Oroville Debacle: We must do better

The Oroville Debacle: Downstream Communities Evacuated

Emergency Spillway Erodes After Only 36 Hours 


Oroville's unpaved emergency spillway began to fail after only 36 hours of use, leading to fear of flash flooding. (Photo: Randy Pench, Sacramento Bee)

Heavy rains engorged Sierra rivers last week. A swollen Feather River carried up to 190,000 cubic feet of water per second into "Lake" Oroville, California's second largest reservoir and the cornerstone of the State Water Project which serves cities and farms throughout California. 

Oroville was already almost full (as much as flood control requirements allow), so the Department of Water Resources increased releases to its spillway on Tuesday. Midway down, the high flows began to break up the concrete, sending huge chunks into the air. 

After its principal spillway broke apart under high flow, the Department of Water Resources declared over and over that the Oroville Dam was in no danger. The reservoir's emergency spillway, however, in use for the first time ever, quickly began to fail once it was put to use. 

As a result, the Sheriff gave the order for evacuations of 180,000 people in downstream communities - accentuated with the phrase: "THIS IS NOT A DRILL!".


Ron Stork, Friends of the River

Hindsight is 20-20. Shouldn't we expect an earthen "spillway" to quickly erode when water starts to pour over it?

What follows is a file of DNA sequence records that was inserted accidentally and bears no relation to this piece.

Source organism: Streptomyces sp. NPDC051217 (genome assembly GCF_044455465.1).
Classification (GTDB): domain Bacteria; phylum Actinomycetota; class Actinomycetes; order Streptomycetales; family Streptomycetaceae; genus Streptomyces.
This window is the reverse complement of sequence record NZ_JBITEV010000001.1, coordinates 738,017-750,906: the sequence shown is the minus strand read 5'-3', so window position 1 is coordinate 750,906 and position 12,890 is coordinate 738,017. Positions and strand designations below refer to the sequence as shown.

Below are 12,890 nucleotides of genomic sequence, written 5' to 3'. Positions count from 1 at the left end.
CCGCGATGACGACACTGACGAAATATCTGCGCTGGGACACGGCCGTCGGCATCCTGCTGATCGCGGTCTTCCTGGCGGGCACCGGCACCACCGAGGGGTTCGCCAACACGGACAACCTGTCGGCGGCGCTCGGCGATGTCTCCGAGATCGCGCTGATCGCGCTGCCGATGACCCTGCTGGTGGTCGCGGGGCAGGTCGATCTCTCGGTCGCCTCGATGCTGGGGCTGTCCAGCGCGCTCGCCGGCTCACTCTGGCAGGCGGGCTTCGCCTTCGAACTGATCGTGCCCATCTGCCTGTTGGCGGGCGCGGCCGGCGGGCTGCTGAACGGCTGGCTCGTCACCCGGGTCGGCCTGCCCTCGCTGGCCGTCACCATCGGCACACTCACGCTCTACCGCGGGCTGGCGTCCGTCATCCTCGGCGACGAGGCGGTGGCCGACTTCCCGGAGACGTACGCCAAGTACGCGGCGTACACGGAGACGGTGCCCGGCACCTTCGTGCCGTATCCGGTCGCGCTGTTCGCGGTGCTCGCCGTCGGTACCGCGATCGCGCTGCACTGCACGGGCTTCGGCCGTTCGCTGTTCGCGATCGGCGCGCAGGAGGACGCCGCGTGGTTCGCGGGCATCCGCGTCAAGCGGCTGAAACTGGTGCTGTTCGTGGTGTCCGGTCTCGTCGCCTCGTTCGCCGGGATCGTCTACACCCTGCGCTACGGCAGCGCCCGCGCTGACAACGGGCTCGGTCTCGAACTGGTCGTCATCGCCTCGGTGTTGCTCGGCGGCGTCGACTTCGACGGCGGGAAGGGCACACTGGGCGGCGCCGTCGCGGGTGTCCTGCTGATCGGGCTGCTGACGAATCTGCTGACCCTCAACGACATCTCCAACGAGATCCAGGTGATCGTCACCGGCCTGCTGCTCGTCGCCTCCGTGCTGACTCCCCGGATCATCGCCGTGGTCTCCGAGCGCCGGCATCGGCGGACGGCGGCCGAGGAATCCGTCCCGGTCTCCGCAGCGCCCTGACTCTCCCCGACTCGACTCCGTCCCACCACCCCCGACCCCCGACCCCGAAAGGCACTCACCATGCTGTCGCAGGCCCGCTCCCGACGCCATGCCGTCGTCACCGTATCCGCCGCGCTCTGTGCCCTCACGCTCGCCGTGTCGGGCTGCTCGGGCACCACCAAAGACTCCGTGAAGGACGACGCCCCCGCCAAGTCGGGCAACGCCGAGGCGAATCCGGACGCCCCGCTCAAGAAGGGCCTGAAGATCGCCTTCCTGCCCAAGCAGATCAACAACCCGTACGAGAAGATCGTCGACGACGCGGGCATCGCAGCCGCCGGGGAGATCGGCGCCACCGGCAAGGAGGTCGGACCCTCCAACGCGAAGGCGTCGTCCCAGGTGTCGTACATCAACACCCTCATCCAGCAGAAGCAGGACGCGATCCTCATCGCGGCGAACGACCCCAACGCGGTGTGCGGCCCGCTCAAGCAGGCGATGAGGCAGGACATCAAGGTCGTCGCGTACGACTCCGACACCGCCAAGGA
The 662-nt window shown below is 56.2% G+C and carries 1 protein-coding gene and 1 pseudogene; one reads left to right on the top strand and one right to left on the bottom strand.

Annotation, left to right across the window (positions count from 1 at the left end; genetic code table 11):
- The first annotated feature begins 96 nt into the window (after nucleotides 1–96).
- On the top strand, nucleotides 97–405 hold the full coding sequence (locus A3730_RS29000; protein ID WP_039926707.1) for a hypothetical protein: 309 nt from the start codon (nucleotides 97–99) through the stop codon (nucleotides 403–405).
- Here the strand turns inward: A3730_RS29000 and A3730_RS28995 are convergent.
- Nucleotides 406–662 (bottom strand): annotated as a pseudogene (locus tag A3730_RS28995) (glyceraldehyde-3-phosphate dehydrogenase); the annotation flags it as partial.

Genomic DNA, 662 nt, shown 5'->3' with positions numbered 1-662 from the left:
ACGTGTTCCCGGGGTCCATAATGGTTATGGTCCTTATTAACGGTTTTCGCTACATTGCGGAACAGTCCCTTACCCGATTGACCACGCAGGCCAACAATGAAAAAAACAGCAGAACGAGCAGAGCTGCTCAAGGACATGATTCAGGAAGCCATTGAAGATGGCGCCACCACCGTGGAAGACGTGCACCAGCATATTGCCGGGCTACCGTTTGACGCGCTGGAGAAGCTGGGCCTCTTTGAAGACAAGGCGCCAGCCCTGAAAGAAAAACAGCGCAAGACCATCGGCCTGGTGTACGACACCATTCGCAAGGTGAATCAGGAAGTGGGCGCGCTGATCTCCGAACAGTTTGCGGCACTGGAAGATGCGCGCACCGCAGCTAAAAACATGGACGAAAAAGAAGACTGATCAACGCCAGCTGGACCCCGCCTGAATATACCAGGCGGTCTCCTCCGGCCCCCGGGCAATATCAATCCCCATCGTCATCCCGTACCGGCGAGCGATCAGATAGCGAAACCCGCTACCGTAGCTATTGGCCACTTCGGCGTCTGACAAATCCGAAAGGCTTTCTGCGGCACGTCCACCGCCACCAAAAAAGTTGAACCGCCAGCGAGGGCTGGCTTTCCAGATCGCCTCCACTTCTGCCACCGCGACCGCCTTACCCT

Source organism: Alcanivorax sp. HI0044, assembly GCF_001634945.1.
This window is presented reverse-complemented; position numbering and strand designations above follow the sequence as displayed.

But there was foresight as well. As today's Mercury News reports, three environmental groups - Friends of the River, the Sierra Club and the South Yuba River Citizens League - formally urged the State and Federal governments to armor the spillway with concrete. The Merc reports that the recommendation was rejected as unnecessary and expensive. It will be interesting to see how the Federal Energy Regulatory Commission, the Department of Resources and the State Water Contractors (who would ultimately have paid the bill) respond.

"Environmentalists" will feel a certain satisfaction when the so-often ignored recommendations of conservation organizations are later shown to have merit (and let's face it - we aren't known for proposing "concrete" solutions). They should have listened to Ron Stork, Policy Advocate for Friends of the River, who has led the charge for many years on numerous Central Valley flood control issues that are buried in the bowels of bureaucracy. Ron is an admirable fellow - an unapologetic advocate for California's rivers, who doesn't let his passion affect a clear assessment of the facts at hand. 

It seems the most imminent threat has passed. Inflows have subsided and the reservoir has dropped 7 feet over the past 24 hours so water is no longer pouring over the emergency spillway. We still don't know, however, when residents will be allowed to return to their homes. 

We are also expecting more rain later this week, although coming storms are not forecast to be as wet.

It appears that a catastrophic flood will be narrowly averted. First, let's take care of the immediate situation. Then let's look long and hard at the construction and management of all California's large dams and make sure we do better in the future.

When it comes time to restore Hetch Hetchy Valley in Yosemite National Park, there will be no spectacular release of water - the reservoir will be slowly emptied over a year or more. The spectacle will come later, as the Tuolumne River finds its channel, grasses and sedges emerge, trees begin to grow, and all manner of wildlife return. Park visitors will take it all in, perhaps with human footprints lighter than those in Yosemite Valley.